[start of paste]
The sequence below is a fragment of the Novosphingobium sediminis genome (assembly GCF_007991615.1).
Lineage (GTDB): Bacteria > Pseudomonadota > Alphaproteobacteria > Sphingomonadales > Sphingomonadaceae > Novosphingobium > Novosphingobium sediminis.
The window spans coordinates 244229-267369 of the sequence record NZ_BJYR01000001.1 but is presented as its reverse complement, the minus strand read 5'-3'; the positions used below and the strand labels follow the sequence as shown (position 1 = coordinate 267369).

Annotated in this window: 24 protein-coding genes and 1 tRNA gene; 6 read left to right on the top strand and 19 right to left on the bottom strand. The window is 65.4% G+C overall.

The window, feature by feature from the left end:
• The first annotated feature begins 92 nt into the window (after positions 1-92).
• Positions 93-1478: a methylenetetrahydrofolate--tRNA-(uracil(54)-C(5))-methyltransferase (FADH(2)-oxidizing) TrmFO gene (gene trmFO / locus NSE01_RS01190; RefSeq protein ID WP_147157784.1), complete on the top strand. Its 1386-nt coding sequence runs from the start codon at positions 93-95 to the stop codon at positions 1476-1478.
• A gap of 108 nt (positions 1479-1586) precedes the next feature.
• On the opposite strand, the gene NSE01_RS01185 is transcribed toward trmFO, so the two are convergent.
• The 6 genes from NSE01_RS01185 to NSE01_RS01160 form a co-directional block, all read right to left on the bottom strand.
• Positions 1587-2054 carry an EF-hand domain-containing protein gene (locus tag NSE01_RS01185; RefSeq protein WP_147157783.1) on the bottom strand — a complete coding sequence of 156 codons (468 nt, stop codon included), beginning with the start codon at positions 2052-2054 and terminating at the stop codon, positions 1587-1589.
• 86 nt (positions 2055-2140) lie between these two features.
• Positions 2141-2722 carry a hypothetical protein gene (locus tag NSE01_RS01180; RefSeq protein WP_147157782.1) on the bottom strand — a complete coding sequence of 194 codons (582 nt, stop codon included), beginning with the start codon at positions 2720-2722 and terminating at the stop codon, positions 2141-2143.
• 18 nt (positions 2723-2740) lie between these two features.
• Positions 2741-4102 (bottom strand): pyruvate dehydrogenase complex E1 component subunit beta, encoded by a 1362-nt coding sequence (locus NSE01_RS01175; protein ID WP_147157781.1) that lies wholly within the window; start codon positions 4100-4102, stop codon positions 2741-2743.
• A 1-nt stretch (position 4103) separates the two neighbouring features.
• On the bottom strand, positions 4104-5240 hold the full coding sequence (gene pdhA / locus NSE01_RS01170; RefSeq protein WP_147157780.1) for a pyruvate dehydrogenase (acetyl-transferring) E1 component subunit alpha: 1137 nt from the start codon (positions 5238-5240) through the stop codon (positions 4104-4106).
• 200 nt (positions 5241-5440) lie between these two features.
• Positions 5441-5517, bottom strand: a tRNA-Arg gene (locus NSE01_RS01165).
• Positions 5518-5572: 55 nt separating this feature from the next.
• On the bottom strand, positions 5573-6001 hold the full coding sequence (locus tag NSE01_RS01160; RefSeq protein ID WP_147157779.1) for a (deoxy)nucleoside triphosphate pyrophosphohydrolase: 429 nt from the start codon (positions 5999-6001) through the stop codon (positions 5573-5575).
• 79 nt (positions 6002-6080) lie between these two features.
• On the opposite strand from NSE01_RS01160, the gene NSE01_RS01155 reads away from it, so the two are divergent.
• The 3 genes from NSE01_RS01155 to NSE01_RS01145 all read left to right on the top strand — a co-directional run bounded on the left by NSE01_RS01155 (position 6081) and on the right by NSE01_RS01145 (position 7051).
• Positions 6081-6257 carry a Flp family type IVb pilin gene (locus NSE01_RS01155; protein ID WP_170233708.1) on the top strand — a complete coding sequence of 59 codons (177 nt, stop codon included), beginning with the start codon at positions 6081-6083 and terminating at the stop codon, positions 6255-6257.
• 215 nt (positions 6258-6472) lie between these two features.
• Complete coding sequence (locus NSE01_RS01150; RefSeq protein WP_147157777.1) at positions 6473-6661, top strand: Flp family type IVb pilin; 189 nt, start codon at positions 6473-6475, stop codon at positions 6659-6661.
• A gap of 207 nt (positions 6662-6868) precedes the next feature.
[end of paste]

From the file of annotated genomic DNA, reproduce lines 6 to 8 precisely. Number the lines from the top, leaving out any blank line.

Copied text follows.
• The first annotated feature begins 92 nt into the window (after positions 1-92).
• Positions 93-1478: a methylenetetrahydrofolate--tRNA-(uracil(54)-C(5))-methyltransferase (FADH(2)-oxidizing) TrmFO gene (gene trmFO / locus NSE01_RS01190; RefSeq protein ID WP_147157784.1), complete on the top strand. Its 1386-nt coding sequence runs from the start codon at positions 93-95 to the stop codon at positions 1476-1478.
• A gap of 108 nt (positions 1479-1586) precedes the next feature.